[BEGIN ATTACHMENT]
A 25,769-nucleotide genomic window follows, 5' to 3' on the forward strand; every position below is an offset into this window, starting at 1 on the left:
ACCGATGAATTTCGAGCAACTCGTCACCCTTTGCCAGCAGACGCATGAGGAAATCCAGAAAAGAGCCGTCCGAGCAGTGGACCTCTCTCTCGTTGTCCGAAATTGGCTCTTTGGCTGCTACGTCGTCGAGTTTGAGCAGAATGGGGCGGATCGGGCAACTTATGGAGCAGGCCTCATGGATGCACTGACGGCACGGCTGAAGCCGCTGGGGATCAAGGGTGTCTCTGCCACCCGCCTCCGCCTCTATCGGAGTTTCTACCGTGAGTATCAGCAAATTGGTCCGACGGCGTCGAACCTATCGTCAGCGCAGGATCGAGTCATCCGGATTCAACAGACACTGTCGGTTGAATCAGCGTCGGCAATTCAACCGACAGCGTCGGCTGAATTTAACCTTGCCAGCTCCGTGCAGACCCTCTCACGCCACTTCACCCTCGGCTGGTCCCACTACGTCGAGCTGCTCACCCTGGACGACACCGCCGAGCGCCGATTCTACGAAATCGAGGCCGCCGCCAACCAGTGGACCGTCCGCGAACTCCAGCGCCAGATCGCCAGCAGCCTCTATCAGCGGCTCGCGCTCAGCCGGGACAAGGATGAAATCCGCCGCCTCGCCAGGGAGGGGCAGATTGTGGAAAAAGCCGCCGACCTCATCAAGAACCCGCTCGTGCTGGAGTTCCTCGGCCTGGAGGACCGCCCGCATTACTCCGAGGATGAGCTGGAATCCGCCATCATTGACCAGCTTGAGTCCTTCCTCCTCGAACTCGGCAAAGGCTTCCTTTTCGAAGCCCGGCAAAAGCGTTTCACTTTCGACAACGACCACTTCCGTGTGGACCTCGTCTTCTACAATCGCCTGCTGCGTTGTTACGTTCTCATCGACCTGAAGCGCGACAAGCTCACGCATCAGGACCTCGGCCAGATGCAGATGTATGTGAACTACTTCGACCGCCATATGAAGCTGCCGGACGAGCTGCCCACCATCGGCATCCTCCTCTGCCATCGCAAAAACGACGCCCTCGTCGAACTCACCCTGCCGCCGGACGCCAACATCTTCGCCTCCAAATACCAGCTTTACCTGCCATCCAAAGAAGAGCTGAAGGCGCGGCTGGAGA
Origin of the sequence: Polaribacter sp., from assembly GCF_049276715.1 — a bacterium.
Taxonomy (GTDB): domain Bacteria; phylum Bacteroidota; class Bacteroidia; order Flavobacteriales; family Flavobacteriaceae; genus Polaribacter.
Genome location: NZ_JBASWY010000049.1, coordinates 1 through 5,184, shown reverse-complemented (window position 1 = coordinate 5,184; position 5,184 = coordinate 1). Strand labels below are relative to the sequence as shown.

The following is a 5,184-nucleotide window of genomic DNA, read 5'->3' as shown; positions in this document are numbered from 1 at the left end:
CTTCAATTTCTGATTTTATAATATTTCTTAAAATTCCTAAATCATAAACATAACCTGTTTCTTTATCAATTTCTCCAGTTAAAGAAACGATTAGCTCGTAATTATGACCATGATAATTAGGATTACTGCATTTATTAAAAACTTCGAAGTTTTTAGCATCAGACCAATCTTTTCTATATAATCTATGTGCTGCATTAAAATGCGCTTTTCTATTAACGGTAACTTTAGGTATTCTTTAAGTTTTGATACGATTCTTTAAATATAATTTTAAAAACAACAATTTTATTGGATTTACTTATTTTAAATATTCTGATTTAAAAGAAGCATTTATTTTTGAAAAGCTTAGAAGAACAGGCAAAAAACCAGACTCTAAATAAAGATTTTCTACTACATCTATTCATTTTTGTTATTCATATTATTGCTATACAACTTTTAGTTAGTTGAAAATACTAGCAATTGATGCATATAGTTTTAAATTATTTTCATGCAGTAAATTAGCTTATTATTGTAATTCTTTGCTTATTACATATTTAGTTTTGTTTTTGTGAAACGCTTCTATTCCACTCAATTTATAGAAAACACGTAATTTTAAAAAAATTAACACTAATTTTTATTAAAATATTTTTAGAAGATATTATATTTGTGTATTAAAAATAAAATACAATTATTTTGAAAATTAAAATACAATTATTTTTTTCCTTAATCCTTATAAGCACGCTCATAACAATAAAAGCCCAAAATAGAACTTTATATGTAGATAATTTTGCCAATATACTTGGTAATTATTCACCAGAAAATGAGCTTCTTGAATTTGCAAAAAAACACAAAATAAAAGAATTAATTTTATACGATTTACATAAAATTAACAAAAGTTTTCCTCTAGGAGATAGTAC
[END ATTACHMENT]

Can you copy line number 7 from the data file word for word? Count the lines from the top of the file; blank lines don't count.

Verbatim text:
CTTCAATTTCTGATTTTATAATATTTCTTAAAATTCCTAAATCATAAACATAACCTGTTTCTTTATCAATTTCTCCAGTTAAAGAAACGATTAGCTCGTAATTATGACCATGATAATTAGGATTACTGCATTTATTAAAAACTTCGAAGTTTTTAGCATCAGACCAATCTTTTCTATATAATCTATGTGCTGCATTAAAATGCGCTTTTCTATTAACGGTAACTTTAGGTATTCTTTAAGTTTTGATACGATTCTTTAAATATAATTTTAAAAACAACAATTTTATTGGATTTACTTATTTTAAATATTCTGATTTAAAAGAAGCATTTATTTTTGAAAAGCTTAGAAGAACAGGCAAAAAACCAGACTCTAAATAAAGATTTTCTACTACATCTATTCATTTTTGTTATTCATATTATTGCTATACAACTTTTAGTTAGTTGAAAATACTAGCAATTGATGCATATAGTTTTAAATTATTTTCATGCAGTAAATTAGCTTATTATTGTAATTCTTTGCTTATTACATATTTAGTTTTGTTTTTGTGAAACGCTTCTATTCCACTCAATTTATAGAAAACACGTAATTTTAAAAAAATTAACACTAATTTTTATTAAAATATTTTTAGAAGATATTATATTTGTGTATTAAAAATAAAATACAATTATTTTGAAAATTAAAATACAATTATTTTTTTCCTTAATCCTTATAAGCACGCTCATAACAATAAAAGCCCAAAATAGAACTTTATATGTAGATAATTTTGCCAATATACTTGGTAATTATTCACCAGAAAATGAGCTTCTTGAATTTGCAAAAAAACACAAAATAAAAGAATTAATTTTATACGATTTACATAAAATTAACAAAAGTTTTCCTCTAGGAGATAGTAC